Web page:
One year ago today we got “the call”. It was the referral call that we had been waiting for from our agency since we had turned in our the first few documents 21 months earlier (plus our dossier ten months later in Nov ’13). Yes, this was the day we were referred Lucy’s file and saw her for the very first time! Getting that call was sooooooo huge in so many ways! We had had a terrible time earlier that day. Somehow USCIS managed to schedule Chuck, myself and our nanny for three different days that week for our fingerprinting appointments (don’t even ask me why fingerprints “expire” as this was our second time having to get this done). So, after talking to some adoptive friends and our agency, we thought it should be OK if we instead all went in at the time that the first appointment was scheduled. But no. Long story short: the local office was less than welcoming and so we drove the hour back with me on the phone with our agency trying to understand what I needed to do next to get the appointments rescheduled and this time for them all to be at the same time.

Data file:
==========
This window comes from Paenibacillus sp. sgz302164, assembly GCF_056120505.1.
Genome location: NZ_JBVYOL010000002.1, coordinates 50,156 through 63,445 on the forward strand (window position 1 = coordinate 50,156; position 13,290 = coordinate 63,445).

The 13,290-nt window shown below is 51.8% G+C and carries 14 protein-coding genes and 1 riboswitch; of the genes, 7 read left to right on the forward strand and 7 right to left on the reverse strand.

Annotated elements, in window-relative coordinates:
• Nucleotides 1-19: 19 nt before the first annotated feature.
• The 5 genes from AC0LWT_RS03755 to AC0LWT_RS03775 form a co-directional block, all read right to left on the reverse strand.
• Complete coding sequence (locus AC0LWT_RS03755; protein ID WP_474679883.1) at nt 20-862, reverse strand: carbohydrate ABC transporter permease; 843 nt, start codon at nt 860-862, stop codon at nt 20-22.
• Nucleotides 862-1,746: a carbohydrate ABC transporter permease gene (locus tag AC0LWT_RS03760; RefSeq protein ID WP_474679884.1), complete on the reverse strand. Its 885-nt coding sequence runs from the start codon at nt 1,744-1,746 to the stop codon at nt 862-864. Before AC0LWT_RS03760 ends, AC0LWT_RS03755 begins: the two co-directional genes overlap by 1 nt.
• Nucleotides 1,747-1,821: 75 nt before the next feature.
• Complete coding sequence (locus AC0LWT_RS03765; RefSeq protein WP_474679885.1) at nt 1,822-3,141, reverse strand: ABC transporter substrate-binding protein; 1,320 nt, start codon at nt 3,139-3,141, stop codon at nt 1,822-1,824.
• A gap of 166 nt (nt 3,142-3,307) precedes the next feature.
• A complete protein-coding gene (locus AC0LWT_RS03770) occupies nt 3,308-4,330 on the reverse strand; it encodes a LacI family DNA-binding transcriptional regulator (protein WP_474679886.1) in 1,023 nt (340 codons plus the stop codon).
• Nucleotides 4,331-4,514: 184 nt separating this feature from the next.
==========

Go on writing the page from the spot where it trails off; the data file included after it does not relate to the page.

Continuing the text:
But I digress. All of that “pain” was completely wiped away the minute our phone rang around 5pm that day. I could see “CCAI” on the caller ID and immediately my pulse must have doubled. (And honestly, the trouble that we had with the fingerprinting office is SO NOTHING compared to what Lucy endured living at an orphanage for nearly two years of her life. Yes, there are so many hard things about the paper chase and the adoption process, but ALL of them pale in comparison to what our precious children go through in those early months. Trauma from never hearing their birth momma’s voice again. Trauma from however they are abandoned. Trauma from however they are treated in an orphanage. Trauma if they are moved to another orphanage. Trauma from a possible surgery in a hospital. Trauma from possibly being moved into a foster home. Trauma from being adopted albeit by loving parents. Trauma from leaving the only sights, sounds, and food they have known — of their homeland. Trauma from a language lost and a new one started. Trauma from all that is so very different in the U.S. Etc…) Within 10 minutes Chuck and I were staring at this picture (& a few more) of this beautiful little girl on my phone.